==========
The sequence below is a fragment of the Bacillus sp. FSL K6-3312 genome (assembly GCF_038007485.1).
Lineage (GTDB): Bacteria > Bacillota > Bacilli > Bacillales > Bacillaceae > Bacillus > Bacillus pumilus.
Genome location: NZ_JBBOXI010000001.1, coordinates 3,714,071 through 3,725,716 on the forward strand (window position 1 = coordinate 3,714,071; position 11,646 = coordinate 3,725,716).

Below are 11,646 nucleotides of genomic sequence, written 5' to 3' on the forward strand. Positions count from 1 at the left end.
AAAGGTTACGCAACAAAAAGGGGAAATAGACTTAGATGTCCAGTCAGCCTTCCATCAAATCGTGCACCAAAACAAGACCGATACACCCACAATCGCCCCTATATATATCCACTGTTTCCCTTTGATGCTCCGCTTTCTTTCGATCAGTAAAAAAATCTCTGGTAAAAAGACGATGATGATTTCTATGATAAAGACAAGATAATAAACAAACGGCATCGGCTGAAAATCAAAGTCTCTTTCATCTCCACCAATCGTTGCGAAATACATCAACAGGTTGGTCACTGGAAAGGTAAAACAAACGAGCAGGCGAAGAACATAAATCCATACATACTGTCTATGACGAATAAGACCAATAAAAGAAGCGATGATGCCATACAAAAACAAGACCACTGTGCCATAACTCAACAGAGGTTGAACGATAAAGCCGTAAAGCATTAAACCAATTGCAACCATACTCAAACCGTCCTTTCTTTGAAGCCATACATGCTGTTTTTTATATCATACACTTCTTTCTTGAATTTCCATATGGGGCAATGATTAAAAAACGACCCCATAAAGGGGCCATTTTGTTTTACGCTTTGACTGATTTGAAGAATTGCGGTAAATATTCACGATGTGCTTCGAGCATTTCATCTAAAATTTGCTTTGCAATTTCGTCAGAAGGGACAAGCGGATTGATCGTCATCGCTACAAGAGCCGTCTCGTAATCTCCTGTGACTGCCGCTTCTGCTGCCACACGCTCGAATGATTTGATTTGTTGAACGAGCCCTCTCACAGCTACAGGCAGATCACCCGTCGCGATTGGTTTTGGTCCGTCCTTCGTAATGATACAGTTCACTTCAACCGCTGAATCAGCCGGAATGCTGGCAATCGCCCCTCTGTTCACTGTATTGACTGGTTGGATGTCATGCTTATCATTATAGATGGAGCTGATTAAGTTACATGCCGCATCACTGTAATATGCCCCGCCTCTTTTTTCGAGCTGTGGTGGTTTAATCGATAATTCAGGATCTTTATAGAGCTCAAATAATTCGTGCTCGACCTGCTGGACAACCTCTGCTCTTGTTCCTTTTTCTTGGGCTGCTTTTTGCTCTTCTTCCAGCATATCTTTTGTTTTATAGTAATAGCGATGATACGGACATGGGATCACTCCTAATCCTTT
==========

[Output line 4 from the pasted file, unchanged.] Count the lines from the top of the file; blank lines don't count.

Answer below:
Below are 11,646 nucleotides of genomic sequence, written 5' to 3' on the forward strand. Positions count from 1 at the left end.